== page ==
Fundamentally, to date the e-car battery has operated as follows: the negative electrode, the anode, collects and stores lithium ions during charging. The main component of the anode is graphite. As the car is driven and the battery is discharged, the ions pass from the anode through a separator to the positive cathode – the opposite pole to the anode. Electricity flows. The separator prevents the battery from short-circuiting. Cathode and anode are held in a medium that conducts electricity, the electrolyte. Generally this is liquid, but it can also be a gel or solid. To prevent battery cells from overheating, they are cooled down as needed via a thermal management system.
Electrolyte: solid versus liquid
Volkswagen has invested US$ 300 million in the Stanford University start-up QuantumScape. Together, they aim to make the production of solid-state batteries viable for the mass market. At the end of 2020, QuantumScape reported that 60 per cent faster charging was possible with its batteries, and the energy density of the battery was increased by 50 to 100 per cent. Whereas the electrolyte in current lithium-ion batteries is liquid, QuantumScape uses a ceramic electrolyte and dispenses with the anode. Solid ceramic electrolytes are non-combustible, which increases safety in the e-car. What’s more, no lithium deposits form in them on the electrodes, which can otherwise lead to short-circuits. A solid, ceramic electrolyte, by contrast, could form a mechanical barrier. The QuantumScape solid-state battery can reportedly charge from zero to 80 per cent in 15 minutes, after 800 cycles it still has an 80 per cent capacity, and it can even operate at temperatures of minus 30 degrees – with no significant loss of performance.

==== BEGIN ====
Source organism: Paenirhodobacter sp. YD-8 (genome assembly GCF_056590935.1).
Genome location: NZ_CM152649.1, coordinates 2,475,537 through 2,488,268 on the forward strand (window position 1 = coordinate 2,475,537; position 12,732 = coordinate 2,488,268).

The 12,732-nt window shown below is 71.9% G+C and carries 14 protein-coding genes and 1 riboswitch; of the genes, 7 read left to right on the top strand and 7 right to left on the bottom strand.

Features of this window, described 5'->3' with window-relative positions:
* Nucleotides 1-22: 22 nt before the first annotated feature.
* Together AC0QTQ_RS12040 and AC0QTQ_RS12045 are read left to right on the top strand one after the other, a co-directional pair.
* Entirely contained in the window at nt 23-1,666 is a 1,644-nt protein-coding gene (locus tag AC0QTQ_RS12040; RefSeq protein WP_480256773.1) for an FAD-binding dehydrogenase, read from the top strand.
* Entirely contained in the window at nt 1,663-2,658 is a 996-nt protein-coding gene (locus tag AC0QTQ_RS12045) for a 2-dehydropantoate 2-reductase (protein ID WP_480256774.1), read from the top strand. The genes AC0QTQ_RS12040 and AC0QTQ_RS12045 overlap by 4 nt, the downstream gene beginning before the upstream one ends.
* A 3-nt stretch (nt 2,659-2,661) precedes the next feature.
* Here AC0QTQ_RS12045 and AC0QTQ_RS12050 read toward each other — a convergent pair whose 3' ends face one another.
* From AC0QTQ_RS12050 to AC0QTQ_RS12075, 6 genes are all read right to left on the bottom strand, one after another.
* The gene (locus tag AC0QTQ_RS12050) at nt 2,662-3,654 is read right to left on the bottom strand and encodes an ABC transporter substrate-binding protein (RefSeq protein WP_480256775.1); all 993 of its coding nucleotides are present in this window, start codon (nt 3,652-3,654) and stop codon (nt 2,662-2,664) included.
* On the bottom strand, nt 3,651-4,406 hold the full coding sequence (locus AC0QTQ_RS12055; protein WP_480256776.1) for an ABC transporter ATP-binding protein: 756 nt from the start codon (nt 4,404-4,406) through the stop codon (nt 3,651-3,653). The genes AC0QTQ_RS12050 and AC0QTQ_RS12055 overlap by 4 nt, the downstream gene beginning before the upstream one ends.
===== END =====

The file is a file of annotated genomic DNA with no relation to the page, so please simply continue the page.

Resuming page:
New materials, new design